Tell me if you have a topic you'd like to see. (Contact: .)
Please also let others know about this site.

Friday, September 14, 2018

The EU and How It Will Affect EVERYBODY

As a storyteller,I know it might sound like I'm crying "Wolf!", but 
as a librarian the tiny aggravation in our Inboxes before on the EU 
policies were just a warm-up to a truly Internet breaking policy that 
affects the entire Internet.   

Today I received this (my own comments follow), also I put in bold 
type the part affecting everybody:  

   *This is terrible:* The EU Parliament just caved in to giant 
corporations and passed a massive overhaul of copyright law that 
threatens to ruin the Internet as we know it.    The Parliament 
approved the requirements for taxes on hyperlinks and censorship 
upload  filters for any website that publishes content. 
1 If these policies become law, websites like Reddit and Wikipedia 
could be wiped out entirely.  And it would pave the way for similar 
policies here at home.   But the good news is that the EU Council 
gets its say, and we're going to make sure these devastating policies 
are rejected.

OpenMedia is pressuring EU member states to stand up to corporate 
interests and vote  down the Link Tax and Censorship Machines for 
good. Will you donate to help our efforts?  
The Link Tax would affect not just Europe, but the entire Internet 
ecosystem. Requiring websites to use automated content-filtering 
technology would cost millions of dollars and thousands of manpower 
hours, likely decimating small online businesses and startups.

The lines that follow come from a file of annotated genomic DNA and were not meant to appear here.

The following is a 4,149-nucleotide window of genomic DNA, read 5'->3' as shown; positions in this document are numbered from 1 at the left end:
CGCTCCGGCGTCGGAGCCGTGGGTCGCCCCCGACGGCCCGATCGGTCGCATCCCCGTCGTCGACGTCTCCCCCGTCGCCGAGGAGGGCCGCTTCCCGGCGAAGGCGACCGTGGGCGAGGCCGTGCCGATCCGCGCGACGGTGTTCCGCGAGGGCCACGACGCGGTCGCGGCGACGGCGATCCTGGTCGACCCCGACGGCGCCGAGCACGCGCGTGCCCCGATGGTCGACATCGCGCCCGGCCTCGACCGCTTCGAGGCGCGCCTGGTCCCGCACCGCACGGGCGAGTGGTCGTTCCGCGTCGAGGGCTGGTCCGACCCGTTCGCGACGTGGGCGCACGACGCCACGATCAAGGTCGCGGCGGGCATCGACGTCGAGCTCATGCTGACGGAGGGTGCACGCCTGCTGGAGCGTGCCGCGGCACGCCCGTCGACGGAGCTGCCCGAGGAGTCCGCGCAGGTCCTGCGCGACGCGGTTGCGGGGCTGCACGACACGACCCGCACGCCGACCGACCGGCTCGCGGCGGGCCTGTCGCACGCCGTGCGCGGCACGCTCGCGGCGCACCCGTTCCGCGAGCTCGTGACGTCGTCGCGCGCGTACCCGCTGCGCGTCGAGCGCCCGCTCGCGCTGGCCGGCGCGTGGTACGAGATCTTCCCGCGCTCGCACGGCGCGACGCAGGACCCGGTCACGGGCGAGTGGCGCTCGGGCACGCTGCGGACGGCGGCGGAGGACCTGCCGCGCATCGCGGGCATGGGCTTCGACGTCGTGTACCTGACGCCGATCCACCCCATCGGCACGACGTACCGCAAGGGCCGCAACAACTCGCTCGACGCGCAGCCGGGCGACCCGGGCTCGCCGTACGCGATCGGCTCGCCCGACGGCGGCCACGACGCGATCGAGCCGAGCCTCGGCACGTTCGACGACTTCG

2   This legislation stems from pressure from gigantic publishers who 
would rather destroy the free and open Internet than admit their 
business models are obsolete. They want Google and other data 
aggregators to pay up when they link to original sources-but that 
means that we'd also have to pay, changing the way we share 
information with each other. 
3   And the legislation also calls for content sites to have YouTube-
style upload filters.  But most sites don't have the manpower or 
financial resources of YouTube, which paid tens  of millions of 
dollars to put its filter in place. These Censorship Machine 
requirements will put smaller sites out of business for good. 
We've seen the effect that Europe's new  privacy requirements have 
had on websites we use here at home-dozens of new terms of  service 
agreements have come through our email inboxes.  That's why it's 
essential that  the entire world become involved in the fight against 
the EU's new copyright legislation.   And as a global organization 
with campaigners around the world, OpenMedia is uniquely suited to 
take up the fight. 
When this came up earlier I posted on storytelling sites what I could 
find about the  EU Council.  A Canadian storyteller who is also a 
librarian, Elinor Benjamin, added "I managed to harvest all the email 
addresses from the site so I could send one message to all of them - 
freely adapted from Lois' point. Here they are if anyone wants to do 
the same. . ."  

Please consider how you, too, might respond before the EU Council 
takes steps affecting all of us whether we have a website or not, 
since we all use the internet. 

LoiS(hocked and you should be, too)

No comments: